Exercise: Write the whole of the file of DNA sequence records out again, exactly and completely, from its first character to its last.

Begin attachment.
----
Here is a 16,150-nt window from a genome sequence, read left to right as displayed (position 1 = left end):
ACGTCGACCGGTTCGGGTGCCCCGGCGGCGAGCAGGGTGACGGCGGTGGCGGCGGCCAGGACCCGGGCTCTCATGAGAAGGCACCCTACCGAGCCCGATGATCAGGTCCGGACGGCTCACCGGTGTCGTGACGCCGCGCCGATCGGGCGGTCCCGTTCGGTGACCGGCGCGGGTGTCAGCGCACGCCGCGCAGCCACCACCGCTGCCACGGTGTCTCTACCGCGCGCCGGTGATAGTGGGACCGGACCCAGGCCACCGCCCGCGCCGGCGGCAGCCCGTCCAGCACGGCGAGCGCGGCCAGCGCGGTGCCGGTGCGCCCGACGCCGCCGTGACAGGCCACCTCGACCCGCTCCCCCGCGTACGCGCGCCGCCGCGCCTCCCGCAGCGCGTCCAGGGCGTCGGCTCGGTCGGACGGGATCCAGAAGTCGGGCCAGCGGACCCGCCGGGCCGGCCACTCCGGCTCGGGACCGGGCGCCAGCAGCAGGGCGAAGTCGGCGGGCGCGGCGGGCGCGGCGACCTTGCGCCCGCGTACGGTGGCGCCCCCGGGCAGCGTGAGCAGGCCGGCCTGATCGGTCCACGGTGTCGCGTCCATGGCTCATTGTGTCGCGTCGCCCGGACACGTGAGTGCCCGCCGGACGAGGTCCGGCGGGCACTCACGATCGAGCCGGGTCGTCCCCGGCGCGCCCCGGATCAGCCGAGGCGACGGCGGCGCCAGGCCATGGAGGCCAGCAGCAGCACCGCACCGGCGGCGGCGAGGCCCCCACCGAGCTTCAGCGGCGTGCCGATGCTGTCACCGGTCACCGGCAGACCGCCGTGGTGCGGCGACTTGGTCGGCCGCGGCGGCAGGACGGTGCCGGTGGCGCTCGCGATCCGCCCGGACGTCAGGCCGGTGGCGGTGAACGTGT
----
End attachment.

Here is a 16,150-nt window from a genome sequence, read left to right as displayed (position 1 = left end):
ACGTCGACCGGTTCGGGTGCCCCGGCGGCGAGCAGGGTGACGGCGGTGGCGGCGGCCAGGACCCGGGCTCTCATGAGAAGGCACCCTACCGAGCCCGATGATCAGGTCCGGACGGCTCACCGGTGTCGTGACGCCGCGCCGATCGGGCGGTCCCGTTCGGTGACCGGCGCGGGTGTCAGCGCACGCCGCGCAGCCACCACCGCTGCCACGGTGTCTCTACCGCGCGCCGGTGATAGTGGGACCGGACCCAGGCCACCGCCCGCGCCGGCGGCAGCCCGTCCAGCACGGCGAGCGCGGCCAGCGCGGTGCCGGTGCGCCCGACGCCGCCGTGACAGGCCACCTCGACCCGCTCCCCCGCGTACGCGCGCCGCCGCGCCTCCCGCAGCGCGTCCAGGGCGTCGGCTCGGTCGGACGGGATCCAGAAGTCGGGCCAGCGGACCCGCCGGGCCGGCCACTCCGGCTCGGGACCGGGCGCCAGCAGCAGGGCGAAGTCGGCGGGCGCGGCGGGCGCGGCGACCTTGCGCCCGCGTACGGTGGCGCCCCCGGGCAGCGTGAGCAGGCCGGCCTGATCGGTCCACGGTGTCGCGTCCATGGCTCATTGTGTCGCGTCGCCCGGACACGTGAGTGCCCGCCGGACGAGGTCCGGCGGGCACTCACGATCGAGCCGGGTCGTCCCCGGCGCGCCCCGGATCAGCCGAGGCGACGGCGGCGCCAGGCCATGGAGGCCAGCAGCAGCACCGCACCGGCGGCGGCGAGGCCCCCACCGAGCTTCAGCGGCGTGCCGATGCTGTCACCGGTCACCGGCAGACCGCCGTGGTGCGGCGACTTGGTCGGCCGCGGCGGCAGGACGGTGCCGGTGGCGCTCGCGATCCGCCCGGACGTCAGGCCGGTGGCGGTGAACGTGT